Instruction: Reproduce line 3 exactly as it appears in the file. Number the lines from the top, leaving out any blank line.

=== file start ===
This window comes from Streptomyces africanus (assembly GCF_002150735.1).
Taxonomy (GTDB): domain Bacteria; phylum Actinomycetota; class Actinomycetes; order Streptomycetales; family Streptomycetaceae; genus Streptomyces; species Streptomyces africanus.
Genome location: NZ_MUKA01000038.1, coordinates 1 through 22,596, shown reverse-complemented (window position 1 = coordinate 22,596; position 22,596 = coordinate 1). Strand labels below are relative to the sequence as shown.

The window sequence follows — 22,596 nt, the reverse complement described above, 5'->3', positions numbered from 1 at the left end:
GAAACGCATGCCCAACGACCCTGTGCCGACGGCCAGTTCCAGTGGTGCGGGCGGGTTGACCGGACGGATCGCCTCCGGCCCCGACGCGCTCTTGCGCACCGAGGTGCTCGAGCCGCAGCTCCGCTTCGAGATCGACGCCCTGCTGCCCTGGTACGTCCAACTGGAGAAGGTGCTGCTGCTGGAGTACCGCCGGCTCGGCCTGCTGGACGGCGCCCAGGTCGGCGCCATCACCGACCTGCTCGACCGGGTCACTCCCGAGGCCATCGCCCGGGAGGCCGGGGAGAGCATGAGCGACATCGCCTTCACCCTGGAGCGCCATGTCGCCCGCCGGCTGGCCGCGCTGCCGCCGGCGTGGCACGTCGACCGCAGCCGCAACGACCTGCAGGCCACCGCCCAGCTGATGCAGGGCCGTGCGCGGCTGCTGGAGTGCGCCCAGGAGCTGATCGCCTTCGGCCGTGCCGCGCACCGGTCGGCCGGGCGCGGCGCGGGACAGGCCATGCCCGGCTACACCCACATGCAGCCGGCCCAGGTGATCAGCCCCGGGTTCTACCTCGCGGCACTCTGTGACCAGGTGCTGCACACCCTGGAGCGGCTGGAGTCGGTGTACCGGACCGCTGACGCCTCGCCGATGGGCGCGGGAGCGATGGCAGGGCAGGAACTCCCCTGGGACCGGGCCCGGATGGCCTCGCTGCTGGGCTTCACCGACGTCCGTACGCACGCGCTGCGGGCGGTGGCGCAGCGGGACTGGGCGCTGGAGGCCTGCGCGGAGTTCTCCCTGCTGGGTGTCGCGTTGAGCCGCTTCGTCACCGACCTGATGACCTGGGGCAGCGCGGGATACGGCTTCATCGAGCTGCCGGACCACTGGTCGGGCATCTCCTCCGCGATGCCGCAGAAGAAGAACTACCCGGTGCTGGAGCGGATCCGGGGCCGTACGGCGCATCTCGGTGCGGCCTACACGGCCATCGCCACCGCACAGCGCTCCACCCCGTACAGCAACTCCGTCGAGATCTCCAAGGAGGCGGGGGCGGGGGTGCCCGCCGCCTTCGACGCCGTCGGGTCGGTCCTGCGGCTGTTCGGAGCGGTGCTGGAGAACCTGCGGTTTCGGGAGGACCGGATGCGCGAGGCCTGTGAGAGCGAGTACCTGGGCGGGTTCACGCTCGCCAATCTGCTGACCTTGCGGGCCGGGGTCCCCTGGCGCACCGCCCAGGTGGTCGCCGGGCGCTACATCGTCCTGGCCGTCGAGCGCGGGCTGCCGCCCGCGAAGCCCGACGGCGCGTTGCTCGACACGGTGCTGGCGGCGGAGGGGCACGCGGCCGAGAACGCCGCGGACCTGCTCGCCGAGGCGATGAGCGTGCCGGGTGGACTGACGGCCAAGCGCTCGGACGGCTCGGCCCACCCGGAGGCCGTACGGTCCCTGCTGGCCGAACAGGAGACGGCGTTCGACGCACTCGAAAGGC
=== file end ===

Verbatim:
Genome location: NZ_MUKA01000038.1, coordinates 1 through 22,596, shown reverse-complemented (window position 1 = coordinate 22,596; position 22,596 = coordinate 1). Strand labels below are relative to the sequence as shown.